LIMA, Peru -- Peru's government canceled a Canadian-owned silver mine in the southern highlands Friday after six people were killed and at least 30 wounded when police fired on mostly indigenous protesters opposing the project.
Protesters also attacked a police station and a state bank in a second city.
The bloodshed occured when police turned back protesters who tried to take over an airport near the city of Juliaca in Puno state, an area they have paralyzed with road blockades since May 9 in a bid to cancel the Santa Ana mine as well as a proposed hydroelectric project on the Inambari river.
The outgoing government of President Alan Garcia announced after leftist military man Ollanta Humala won the presidential election June 5 that it was scrapping the Inambari project. In April, it canceled a huge copper mining project in another southern state after three protesters died in clashes with police.
Mining accounts for two-thirds of Peru's export earnings and has been the underpinning of a decade of robust economic growth, but the rural poor have benefited little from mining and complain it contaminates their water and crops.
Dr. Percy Casaperalta, who directed the evacuation of wounded after Friday's clash at Manco Capac airport, said at least 4,000 protesters were involved. He provided the toll of six dead and at least 30 wounded by telephone from the local hospital Carlos Monge Medrano.
Television images of the airport showed its perimeter walls breached and tires burning on the tarmac.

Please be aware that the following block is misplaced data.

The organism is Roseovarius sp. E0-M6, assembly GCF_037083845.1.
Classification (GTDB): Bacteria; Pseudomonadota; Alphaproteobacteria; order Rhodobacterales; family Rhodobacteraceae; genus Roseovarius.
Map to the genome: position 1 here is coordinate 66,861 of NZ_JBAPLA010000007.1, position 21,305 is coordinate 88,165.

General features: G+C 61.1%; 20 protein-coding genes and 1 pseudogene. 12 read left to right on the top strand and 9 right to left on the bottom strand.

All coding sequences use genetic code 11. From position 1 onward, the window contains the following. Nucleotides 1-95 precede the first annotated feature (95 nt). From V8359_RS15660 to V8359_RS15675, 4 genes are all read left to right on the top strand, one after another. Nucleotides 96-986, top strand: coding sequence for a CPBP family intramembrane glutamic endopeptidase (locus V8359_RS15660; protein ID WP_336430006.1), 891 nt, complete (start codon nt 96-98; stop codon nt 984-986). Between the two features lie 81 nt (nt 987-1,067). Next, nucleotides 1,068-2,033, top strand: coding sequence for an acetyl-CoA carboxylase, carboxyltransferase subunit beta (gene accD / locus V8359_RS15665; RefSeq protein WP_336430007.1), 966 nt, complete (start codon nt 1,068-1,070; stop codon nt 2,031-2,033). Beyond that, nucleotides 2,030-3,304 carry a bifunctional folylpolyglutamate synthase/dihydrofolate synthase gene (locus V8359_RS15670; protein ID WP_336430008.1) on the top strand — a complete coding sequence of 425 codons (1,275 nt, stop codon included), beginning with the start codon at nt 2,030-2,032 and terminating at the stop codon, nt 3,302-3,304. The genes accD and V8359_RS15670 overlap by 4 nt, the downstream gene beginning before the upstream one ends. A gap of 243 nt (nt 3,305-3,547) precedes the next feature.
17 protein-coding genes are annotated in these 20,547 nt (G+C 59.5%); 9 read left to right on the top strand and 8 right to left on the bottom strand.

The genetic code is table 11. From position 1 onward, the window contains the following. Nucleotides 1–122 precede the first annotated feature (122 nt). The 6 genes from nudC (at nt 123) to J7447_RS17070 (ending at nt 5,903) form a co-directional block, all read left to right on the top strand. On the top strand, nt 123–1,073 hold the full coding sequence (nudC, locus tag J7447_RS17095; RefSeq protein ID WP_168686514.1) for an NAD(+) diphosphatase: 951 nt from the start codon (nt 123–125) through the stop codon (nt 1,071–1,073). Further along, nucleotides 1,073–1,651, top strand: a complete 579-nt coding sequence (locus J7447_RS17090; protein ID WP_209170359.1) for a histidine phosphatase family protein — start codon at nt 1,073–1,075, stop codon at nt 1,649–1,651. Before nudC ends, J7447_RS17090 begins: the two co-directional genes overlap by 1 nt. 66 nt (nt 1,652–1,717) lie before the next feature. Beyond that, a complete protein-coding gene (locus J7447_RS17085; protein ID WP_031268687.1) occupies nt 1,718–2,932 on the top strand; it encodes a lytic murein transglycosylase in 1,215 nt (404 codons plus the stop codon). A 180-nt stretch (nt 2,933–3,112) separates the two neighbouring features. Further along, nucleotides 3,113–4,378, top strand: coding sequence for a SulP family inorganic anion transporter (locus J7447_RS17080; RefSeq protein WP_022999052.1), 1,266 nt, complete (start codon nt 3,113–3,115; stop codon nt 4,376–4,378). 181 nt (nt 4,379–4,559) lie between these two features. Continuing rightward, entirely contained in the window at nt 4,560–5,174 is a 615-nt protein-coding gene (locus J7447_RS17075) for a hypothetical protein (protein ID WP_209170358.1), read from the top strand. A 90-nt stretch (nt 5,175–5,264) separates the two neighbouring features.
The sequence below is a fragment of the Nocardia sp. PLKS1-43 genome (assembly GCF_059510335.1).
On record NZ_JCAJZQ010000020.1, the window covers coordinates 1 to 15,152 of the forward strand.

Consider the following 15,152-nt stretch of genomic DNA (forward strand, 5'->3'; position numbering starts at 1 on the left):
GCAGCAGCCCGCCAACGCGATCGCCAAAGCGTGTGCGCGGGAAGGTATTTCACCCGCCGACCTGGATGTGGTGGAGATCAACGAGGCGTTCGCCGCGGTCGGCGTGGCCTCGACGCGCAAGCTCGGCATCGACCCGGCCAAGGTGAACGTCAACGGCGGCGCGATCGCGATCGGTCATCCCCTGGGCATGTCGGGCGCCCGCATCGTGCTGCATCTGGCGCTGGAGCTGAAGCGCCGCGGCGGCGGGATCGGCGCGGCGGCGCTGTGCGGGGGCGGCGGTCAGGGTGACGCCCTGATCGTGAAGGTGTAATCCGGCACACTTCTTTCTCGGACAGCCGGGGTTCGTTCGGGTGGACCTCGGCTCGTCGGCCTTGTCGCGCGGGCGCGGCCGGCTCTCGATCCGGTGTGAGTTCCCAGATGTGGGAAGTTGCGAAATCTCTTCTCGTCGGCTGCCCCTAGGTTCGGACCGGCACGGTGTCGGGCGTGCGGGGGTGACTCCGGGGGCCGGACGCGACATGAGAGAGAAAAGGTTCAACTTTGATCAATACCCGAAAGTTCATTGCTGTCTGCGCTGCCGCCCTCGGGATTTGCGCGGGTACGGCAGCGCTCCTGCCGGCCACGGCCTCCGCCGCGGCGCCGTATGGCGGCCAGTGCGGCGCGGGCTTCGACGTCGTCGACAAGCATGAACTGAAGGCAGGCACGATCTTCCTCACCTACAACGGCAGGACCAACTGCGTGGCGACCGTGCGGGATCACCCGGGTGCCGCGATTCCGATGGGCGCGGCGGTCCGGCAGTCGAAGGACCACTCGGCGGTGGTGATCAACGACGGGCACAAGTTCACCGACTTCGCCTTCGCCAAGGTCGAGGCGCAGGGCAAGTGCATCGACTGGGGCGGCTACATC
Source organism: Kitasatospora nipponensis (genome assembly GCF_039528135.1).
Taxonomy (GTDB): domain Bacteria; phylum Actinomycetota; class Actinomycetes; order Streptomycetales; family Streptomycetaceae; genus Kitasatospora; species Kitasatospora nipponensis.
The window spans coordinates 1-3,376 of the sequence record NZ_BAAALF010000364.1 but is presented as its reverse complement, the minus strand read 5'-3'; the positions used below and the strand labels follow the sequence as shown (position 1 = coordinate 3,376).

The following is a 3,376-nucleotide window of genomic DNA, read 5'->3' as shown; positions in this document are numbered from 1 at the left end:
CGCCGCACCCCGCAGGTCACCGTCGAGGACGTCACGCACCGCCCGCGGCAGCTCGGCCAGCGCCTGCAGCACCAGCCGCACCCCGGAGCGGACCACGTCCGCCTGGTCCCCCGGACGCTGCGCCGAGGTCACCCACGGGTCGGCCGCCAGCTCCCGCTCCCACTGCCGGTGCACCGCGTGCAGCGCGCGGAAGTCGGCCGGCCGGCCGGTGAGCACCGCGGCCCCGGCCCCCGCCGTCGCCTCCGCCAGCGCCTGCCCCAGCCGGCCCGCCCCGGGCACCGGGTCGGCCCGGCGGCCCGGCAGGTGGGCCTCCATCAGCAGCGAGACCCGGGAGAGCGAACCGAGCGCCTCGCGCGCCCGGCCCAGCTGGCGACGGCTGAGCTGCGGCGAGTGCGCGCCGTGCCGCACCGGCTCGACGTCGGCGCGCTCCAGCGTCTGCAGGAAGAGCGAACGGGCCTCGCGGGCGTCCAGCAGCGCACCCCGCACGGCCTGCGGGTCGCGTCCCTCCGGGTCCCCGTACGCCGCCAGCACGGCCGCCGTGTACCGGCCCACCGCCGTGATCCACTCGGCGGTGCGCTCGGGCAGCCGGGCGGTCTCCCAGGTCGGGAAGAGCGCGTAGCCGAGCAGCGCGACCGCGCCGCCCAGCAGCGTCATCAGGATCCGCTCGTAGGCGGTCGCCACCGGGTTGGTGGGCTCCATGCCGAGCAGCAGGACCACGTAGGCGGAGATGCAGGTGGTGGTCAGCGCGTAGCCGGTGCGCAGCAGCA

Speaking with journalists in Lima, Interior Minister Miguel Hidalgo said police in Azangaro, about 40 miles (68 kilometers) from Juliaca, were "in a difficult situation." Local radio reports said about 500 protesters angry over the deaths at the airport burned tires and threw rocks at the local police station and a state bank.
Hours after the violence, Deputy Mining Minister Fernando Gala announced that the government had revoked a 2007 decree granting approval to Bear Creek Mining Corp. of Victoria, British Columbia, to mine silver at Santa Ana in Puno. The decree was required because the mine site is within 50 miles of an international border, in this case with Bolivia.
Bear Creek's director, Andrew Swarthout, told The Associated Press that the company had not received formal notification of the decree's revocation.
He said any government attempt to cancel the project would be illegal and amount to "expropriation."
"We followed all the rules. We got public consent. We're in the middle of an environmental impact statement. It was due process. Everything was within the letter of the law," Swarthout said.
The company has said it already spent $96 million on the Santa Ana project.
Swarthout has warned previously that any attempt to end the project would give pause to international investors who have announced their intention to plow more than $40 billion into Peru's mining sector in the coming decade.
Associated Press writer Frank Bajak contributed to this report.